The following article was published today in the magazine of Mark’s local Association, Blueprint.
As I have included with this Blueprint a collection of some of the financial writings and speeches that I have made over the last eighteen months I wanted to write in a more cheerful way about the opportunity that the summer recess affords an MP to reflect on broader matters. Reading books rather than newspapers and watching television is a welcome change and this summer has yielded some useful insights from a wide variety of authors.
Unusually my love of reading only blossomed after I left university. Until then books were strictly for learning rather than pleasure. By contrast, in adult life I invariably have two or more books ‘on the go’ at any time.
One of the unsung joys of being an MP is the opportunity to settle down during the August portion of the summer recess to research for future articles and speeches. Needless to say my reading list for this summer was individualistic but in the midst of some pure enjoyment I have also had an eye to carrying out some useful background reading for the year ahead.
My favourite book of the past year has been the titanic Ascent of Money by Niall Ferguson, the Harvard historian who is probably now better known as a photogenic and articulate TV presenter.
Hot on its heels is Douglas Hurd’s sympathetic but insightful biography of Robert Peel. Though this book was first published a couple of years ago, it had unforgivably gathered dust on my bookshelf until this summer. Peel came to international prominence as the first Conservative Prime Minister to hold office after the momentous Reform Act of 1832. The period Hurd charted in the book reveals interesting parallels with today’s upheaval to normal parliamentary process brought about by the MPs’ allowances/expenses scandal. Following the collapse of trust in our banking system, we have witnessed an explosive level of public anger at this nation’s political and economic institutions. Parliamentary reform in the 1830s came about in response to a decade long period of perceived corruption in two of the other established institutions at that time, the monarchy and the Church of England.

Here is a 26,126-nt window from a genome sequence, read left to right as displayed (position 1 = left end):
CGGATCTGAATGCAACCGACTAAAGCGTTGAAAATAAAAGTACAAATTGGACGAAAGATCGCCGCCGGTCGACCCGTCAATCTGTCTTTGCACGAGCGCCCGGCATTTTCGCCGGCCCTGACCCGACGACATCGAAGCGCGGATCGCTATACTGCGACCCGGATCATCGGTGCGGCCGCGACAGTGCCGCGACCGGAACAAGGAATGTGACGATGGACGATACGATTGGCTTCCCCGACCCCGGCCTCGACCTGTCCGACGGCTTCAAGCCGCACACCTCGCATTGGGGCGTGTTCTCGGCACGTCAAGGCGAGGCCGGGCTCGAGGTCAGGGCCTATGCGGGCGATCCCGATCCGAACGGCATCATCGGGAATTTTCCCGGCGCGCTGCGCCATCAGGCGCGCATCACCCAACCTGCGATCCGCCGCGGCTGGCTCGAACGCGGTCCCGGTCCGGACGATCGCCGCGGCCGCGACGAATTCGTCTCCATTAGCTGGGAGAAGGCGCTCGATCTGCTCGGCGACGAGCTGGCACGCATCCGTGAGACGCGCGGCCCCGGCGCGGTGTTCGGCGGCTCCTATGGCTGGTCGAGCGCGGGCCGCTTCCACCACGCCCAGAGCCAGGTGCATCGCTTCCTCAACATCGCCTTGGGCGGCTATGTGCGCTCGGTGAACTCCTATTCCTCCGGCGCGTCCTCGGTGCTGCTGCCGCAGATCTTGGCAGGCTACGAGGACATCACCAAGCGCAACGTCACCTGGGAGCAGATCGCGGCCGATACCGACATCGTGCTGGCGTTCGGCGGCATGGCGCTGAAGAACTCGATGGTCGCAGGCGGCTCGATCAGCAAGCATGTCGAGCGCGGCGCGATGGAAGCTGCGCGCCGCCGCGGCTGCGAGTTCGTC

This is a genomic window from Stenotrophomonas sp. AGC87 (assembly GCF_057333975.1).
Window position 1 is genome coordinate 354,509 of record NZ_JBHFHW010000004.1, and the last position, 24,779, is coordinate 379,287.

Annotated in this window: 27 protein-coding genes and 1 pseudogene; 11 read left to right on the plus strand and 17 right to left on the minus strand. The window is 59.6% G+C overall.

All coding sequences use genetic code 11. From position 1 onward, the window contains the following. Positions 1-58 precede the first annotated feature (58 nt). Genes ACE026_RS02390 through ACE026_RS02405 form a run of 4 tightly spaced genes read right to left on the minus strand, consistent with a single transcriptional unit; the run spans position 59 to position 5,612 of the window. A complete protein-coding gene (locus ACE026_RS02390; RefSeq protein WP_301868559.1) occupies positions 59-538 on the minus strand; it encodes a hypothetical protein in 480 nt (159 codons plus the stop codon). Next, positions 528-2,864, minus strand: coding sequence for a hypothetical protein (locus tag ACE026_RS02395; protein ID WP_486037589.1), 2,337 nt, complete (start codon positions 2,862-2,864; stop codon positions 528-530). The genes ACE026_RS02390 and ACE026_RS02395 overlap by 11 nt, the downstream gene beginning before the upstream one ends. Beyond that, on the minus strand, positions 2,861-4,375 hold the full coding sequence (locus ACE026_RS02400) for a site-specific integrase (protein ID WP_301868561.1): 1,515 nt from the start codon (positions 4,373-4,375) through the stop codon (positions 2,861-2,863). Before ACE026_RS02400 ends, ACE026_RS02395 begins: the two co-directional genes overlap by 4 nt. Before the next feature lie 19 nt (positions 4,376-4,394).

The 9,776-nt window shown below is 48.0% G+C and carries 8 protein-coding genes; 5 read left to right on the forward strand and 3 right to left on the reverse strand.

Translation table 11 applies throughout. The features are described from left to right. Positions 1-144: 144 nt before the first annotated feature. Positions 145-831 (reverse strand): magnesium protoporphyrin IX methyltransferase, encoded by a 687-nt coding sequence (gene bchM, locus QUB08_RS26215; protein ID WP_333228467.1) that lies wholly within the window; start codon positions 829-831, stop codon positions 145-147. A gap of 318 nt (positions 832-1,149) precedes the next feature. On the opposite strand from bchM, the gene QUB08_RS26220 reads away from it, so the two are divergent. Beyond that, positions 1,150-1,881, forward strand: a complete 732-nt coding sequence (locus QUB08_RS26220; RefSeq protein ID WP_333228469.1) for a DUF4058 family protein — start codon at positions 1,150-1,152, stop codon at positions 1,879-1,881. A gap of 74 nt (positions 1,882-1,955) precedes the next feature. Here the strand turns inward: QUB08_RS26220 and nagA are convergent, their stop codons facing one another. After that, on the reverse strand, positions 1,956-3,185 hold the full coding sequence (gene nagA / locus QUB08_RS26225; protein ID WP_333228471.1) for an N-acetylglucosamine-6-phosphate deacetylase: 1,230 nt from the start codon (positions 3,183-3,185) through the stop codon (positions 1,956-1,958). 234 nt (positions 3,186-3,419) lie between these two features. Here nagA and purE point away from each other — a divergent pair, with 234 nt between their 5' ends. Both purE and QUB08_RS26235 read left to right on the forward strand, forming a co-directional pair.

Alistair Campbell’s diaries, The Blair Years, emphasise the frenetic activity at the heart of political life. What struck me most, however, was that the Prime Minister’s communications supremo seemed to have derived considerably more joy getting to Downing Street than during his tenure there. I guess this is an important lesson to learn for the Conservative administration that many of us hope will be in place during the forthcoming year.
In an Ashes summer I was never too far away from either the Daily Telegraph’s Book of Cricket (an excellent collection of writings going back to the 1880s) or the Wisden Anthology 1978-2006. At a thousand pages, the Anthology is not a book to browse on a sun lounger, but nevertheless provides an enthralling account of the great change in the international game over the past three decades.